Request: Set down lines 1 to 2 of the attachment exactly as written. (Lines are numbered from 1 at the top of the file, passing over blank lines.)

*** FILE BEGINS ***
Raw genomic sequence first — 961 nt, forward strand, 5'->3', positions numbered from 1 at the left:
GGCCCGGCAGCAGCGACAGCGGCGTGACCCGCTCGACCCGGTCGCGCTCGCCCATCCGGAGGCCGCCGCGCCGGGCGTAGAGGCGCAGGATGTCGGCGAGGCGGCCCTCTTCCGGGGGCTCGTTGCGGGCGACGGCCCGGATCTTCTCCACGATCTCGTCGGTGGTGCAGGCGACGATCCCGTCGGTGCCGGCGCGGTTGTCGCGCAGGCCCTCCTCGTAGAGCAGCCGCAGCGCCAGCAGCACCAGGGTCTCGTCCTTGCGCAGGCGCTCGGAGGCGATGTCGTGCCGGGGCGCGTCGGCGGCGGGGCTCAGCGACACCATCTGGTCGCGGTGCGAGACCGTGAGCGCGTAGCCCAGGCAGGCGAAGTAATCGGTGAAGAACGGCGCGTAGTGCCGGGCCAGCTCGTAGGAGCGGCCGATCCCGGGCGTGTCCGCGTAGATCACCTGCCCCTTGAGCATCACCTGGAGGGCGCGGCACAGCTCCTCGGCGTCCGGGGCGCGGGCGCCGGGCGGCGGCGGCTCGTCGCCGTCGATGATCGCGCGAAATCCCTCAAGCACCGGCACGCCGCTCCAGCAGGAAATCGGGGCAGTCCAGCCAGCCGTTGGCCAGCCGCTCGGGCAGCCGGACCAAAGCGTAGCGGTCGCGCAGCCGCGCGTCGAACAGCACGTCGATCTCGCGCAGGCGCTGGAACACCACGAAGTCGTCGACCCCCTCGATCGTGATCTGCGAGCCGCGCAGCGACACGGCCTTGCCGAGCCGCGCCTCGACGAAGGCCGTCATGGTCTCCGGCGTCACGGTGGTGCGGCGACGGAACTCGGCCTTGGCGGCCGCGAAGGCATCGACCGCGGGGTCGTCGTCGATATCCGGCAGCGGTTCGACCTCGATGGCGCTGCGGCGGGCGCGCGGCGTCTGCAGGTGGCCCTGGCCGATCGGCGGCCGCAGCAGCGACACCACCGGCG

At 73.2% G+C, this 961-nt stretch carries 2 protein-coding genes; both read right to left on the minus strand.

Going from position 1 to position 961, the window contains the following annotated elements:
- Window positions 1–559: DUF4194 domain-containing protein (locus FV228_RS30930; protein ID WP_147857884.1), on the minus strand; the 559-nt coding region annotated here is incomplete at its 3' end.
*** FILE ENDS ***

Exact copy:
Raw genomic sequence first — 961 nt, forward strand, 5'->3', positions numbered from 1 at the left:
GGCCCGGCAGCAGCGACAGCGGCGTGACCCGCTCGACCCGGTCGCGCTCGCCCATCCGGAGGCCGCCGCGCCGGGCGTAGAGGCGCAGGATGTCGGCGAGGCGGCCCTCTTCCGGGGGCTCGTTGCGGGCGACGGCCCGGATCTTCTCCACGATCTCGTCGGTGGTGCAGGCGACGATCCCGTCGGTGCCGGCGCGGTTGTCGCGCAGGCCCTCCTCGTAGAGCAGCCGCAGCGCCAGCAGCACCAGGGTCTCGTCCTTGCGCAGGCGCTCGGAGGCGATGTCGTGCCGGGGCGCGTCGGCGGCGGGGCTCAGCGACACCATCTGGTCGCGGTGCGAGACCGTGAGCGCGTAGCCCAGGCAGGCGAAGTAATCGGTGAAGAACGGCGCGTAGTGCCGGGCCAGCTCGTAGGAGCGGCCGATCCCGGGCGTGTCCGCGTAGATCACCTGCCCCTTGAGCATCACCTGGAGGGCGCGGCACAGCTCCTCGGCGTCCGGGGCGCGGGCGCCGGGCGGCGGCGGCTCGTCGCCGTCGATGATCGCGCGAAATCCCTCAAGCACCGGCACGCCGCTCCAGCAGGAAATCGGGGCAGTCCAGCCAGCCGTTGGCCAGCCGCTCGGGCAGCCGGACCAAAGCGTAGCGGTCGCGCAGCCGCGCGTCGAACAGCACGTCGATCTCGCGCAGGCGCTGGAACACCACGAAGTCGTCGACCCCCTCGATCGTGATCTGCGAGCCGCGCAGCGACACGGCCTTGCCGAGCCGCGCCTCGACGAAGGCCGTCATGGTCTCCGGCGTCACGGTGGTGCGGCGACGGAACTCGGCCTTGGCGGCCGCGAAGGCATCGACCGCGGGGTCGTCGTCGATATCCGGCAGCGGTTCGACCTCGATGGCGCTGCGGCGGGCGCGCGGCGTCTGCAGGTGGCCCTGGCCGATCGGCGGCCGCAGCAGCGACACCACCGGCG